Artemis BJJ (PHNX Fitness), Can Sönmez, Bristol, UK - 12/02/2015
I continued with simple sweeps from underneath, teaching what Gordo (the guy who effectively created the half guard as a viable position) calls 'Plan B'. I don't think that's very descriptive, so I'm going with whizzer counter roll.
The situation is that you've managed to get the underhook under half guard, but they've threaded their arm through in what's called a 'whizzer'. That ruins your back take, but it doesn't stop you sweeping them. Indrek Reiland shows how you can still do the toe grab, or you can do a counter roll movement. With your free hand, push their knee outwards to disrupt their base: you can also underhook that leg if you prefer. Dive your body underneath them, putting your head into the gap between their arm and their leg.
Finally, bring your whizzered elbow back towards their head, aiming to clamp your elbow to your side (as much as you can in that position). From here you should be able to roll them over fairly easily. If you need some additional help, try tweaking their leg out like you do with the toe grab sweep.
Teaching & Sparring Notes: Thursday classes end up in a different format to the two mixed classes at MyGym, for three reasons. Firstly the Thursday is longer, the mat space is bigger and there tend to be less people. I often fit in two techniques rather than one, so tonight also inluded the toe grab sweep in what became a general recap of Monday and Wednesday. I added in the Bravo version of the toe grab sweep for variety too, which was interesting to watch in terms of how the students worked through it. Initially they were saying "cool, that's simpler," because Bravo doesn't switch his grips. He gets the underhook and grabs the foot, then sweeps from there.
However, in progressive resistance, the students reverted to the grip switch, because with Bravo's method they couldn't get the leverage. Of course, they aren't starting from the lockdown, which makes a difference (though I did mention that too). The whizzer counter roll went smoothly as it always tends to, plus one of the students commented how they whizzer quite a lot (looking for the D'arce. Brabo? Whatever it's called, I get those mixed up all the time). So, useful when rolling with him at least. ;)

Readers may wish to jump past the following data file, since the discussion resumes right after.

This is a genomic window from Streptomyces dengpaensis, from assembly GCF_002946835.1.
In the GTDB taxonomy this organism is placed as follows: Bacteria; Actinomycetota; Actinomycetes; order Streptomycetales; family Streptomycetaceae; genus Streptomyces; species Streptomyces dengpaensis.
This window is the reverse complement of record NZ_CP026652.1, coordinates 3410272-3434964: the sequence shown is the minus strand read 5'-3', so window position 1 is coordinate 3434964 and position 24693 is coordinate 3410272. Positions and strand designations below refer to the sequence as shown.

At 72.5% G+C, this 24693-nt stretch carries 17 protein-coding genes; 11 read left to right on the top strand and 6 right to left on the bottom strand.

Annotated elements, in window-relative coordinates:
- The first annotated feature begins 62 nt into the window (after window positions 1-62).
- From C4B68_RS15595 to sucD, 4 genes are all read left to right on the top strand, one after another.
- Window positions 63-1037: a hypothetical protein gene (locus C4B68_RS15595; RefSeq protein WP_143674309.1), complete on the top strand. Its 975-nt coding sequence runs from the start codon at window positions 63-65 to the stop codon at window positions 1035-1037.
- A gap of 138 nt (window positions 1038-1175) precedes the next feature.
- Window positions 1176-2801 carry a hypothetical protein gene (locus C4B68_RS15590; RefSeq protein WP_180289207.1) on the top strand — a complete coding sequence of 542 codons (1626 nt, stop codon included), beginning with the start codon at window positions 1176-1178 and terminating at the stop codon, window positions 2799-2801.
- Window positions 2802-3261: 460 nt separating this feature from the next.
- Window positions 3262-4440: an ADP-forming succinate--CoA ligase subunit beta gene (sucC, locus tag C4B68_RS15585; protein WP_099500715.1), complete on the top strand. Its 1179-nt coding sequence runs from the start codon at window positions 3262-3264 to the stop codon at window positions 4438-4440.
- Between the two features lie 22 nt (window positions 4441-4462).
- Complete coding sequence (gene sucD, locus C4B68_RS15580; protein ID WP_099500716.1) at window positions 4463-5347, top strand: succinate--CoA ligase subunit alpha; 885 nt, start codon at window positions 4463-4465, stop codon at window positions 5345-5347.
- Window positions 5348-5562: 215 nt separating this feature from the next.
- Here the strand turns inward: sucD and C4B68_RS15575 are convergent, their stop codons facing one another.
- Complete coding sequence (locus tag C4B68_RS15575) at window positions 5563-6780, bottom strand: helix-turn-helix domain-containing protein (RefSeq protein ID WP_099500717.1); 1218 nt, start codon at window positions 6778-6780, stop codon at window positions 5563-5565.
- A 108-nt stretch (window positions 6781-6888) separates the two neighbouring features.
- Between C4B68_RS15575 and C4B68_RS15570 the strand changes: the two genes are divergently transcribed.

The smaller numbers on Thursday has the advantage that I often get to join in sparring, mainly during specific sparring. Rather than putting people into two king of the hill groups based on weight (like I do on Wednesdays, as that's the biggest class), Thursday it's a case of one person in the middle with everyone else switching in. I therefore practiced passing, using the pressure pass and reminding myself of the Xande cross-face alternative. If you can't get the cross-face, you can stick your head next to theirs and use that control instead. My neck was a little sore after class, though I'm not sure if it was me doing that wrong, or a sloppy escape out the back I did later.
Underneath, Braulio's arm shield worked well for me, to the extent that I think it actually fits better into my approach than the paw block. Keeping EstimaInAction in mind, I attempted to shift into deep half guard from there, but without much success (Braulio goes into the waiter sweep, whereas I prefer the Homer Simpson sweep: I wasn't getting either). Nevertheless, I felt considerably safer than normal, so I'll be sticking with the arm shield for the rest of this month.
Another type of shield caused more problems. I am not getting anywhere using the knee shield, in terms of sweeping. I know that there is a viable scissor sweep into back roll from here, as I've used and taught that in the past, but I must be forgetting a key element (probably to do with their weight distribution). I can get the position, then end up uselessly straining to move them with the sweep. Back take might be a good one to throw in there too, as that can work well off the knee shield. Braulio's version is very different to the kick and reach I'm used to, as he does something with the belt on EstimaInAction. Something to try I guess, though I don't like techniques that rely on belt grips (unlike the gi, the belt can loosen and fall off, so it doesn't feel secure).